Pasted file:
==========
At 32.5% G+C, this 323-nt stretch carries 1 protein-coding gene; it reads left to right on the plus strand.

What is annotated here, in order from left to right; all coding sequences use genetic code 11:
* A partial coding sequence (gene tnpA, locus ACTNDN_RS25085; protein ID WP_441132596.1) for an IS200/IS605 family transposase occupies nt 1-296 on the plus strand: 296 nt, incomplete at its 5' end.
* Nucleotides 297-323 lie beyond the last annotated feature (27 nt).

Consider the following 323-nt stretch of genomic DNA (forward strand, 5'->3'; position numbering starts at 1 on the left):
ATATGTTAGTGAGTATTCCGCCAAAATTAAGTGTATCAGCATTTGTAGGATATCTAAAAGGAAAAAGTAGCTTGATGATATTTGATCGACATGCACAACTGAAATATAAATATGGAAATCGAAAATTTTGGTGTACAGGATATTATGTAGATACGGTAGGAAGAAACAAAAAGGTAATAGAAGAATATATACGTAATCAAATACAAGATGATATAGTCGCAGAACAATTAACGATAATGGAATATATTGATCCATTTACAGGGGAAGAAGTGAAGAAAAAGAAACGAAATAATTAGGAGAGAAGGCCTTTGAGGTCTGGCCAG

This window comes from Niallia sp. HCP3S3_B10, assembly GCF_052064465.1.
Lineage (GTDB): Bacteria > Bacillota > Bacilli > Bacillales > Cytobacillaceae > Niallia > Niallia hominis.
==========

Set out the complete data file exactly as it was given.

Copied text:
At 32.5% G+C, this 323-nt stretch carries 1 protein-coding gene; it reads left to right on the plus strand.

What is annotated here, in order from left to right; all coding sequences use genetic code 11:
* A partial coding sequence (gene tnpA, locus ACTNDN_RS25085; protein ID WP_441132596.1) for an IS200/IS605 family transposase occupies nt 1-296 on the plus strand: 296 nt, incomplete at its 5' end.
* Nucleotides 297-323 lie beyond the last annotated feature (27 nt).

Consider the following 323-nt stretch of genomic DNA (forward strand, 5'->3'; position numbering starts at 1 on the left):
ATATGTTAGTGAGTATTCCGCCAAAATTAAGTGTATCAGCATTTGTAGGATATCTAAAAGGAAAAAGTAGCTTGATGATATTTGATCGACATGCACAACTGAAATATAAATATGGAAATCGAAAATTTTGGTGTACAGGATATTATGTAGATACGGTAGGAAGAAACAAAAAGGTAATAGAAGAATATATACGTAATCAAATACAAGATGATATAGTCGCAGAACAATTAACGATAATGGAATATATTGATCCATTTACAGGGGAAGAAGTGAAGAAAAAGAAACGAAATAATTAGGAGAGAAGGCCTTTGAGGTCTGGCCAG

This window comes from Niallia sp. HCP3S3_B10, assembly GCF_052064465.1.
Lineage (GTDB): Bacteria > Bacillota > Bacilli > Bacillales > Cytobacillaceae > Niallia > Niallia hominis.